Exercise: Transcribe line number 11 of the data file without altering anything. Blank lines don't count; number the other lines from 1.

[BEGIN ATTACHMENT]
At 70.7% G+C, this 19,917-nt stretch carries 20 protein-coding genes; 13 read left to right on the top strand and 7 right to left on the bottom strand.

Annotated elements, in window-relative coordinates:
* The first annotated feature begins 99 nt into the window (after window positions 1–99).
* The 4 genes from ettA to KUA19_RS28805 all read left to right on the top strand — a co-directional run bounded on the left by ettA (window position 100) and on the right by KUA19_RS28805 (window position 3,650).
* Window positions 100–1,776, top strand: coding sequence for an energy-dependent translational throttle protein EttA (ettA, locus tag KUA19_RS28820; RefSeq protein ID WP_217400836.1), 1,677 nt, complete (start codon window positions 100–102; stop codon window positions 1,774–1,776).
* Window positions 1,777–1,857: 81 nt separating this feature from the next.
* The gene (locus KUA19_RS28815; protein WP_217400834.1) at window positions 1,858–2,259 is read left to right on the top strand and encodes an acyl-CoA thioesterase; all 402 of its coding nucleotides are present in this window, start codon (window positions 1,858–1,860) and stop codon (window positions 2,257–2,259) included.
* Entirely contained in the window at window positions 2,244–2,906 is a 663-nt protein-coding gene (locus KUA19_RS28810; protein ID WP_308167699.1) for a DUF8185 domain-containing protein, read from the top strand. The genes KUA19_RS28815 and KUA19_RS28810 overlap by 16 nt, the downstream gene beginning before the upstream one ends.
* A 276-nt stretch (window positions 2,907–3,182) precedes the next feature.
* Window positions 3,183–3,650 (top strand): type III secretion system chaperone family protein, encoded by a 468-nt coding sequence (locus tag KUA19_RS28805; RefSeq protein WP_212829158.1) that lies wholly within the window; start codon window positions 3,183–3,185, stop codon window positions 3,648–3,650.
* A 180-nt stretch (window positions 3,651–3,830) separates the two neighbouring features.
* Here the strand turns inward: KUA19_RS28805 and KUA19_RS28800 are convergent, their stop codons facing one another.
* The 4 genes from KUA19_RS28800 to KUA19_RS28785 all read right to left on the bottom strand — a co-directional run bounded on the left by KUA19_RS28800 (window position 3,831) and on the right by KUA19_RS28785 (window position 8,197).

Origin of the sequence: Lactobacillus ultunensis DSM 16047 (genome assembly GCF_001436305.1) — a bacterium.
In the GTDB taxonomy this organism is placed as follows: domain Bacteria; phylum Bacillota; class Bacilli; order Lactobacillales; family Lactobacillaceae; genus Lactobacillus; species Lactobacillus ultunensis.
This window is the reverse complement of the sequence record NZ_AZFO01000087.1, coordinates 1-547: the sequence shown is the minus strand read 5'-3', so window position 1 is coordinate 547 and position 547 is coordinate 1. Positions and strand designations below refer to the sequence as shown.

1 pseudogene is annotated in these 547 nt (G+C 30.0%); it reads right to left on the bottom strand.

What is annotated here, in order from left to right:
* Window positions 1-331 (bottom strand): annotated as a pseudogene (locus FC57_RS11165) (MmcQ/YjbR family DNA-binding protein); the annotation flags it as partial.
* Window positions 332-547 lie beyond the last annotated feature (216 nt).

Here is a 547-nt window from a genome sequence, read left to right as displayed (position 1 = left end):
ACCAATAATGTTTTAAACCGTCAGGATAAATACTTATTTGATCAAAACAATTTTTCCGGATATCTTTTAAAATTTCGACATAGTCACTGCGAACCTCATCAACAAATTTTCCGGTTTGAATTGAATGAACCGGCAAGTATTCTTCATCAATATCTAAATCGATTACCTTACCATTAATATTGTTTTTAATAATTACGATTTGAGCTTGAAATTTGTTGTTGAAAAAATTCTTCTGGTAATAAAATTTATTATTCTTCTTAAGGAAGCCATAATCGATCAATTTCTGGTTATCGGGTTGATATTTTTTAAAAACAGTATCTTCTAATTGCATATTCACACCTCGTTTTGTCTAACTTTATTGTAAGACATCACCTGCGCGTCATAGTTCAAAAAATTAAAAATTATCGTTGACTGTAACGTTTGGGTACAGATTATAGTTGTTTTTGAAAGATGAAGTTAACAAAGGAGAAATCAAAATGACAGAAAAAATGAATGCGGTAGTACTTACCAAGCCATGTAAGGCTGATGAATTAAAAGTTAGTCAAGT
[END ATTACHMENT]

* A 180-nt stretch (window positions 3,651–3,830) separates the two neighbouring features.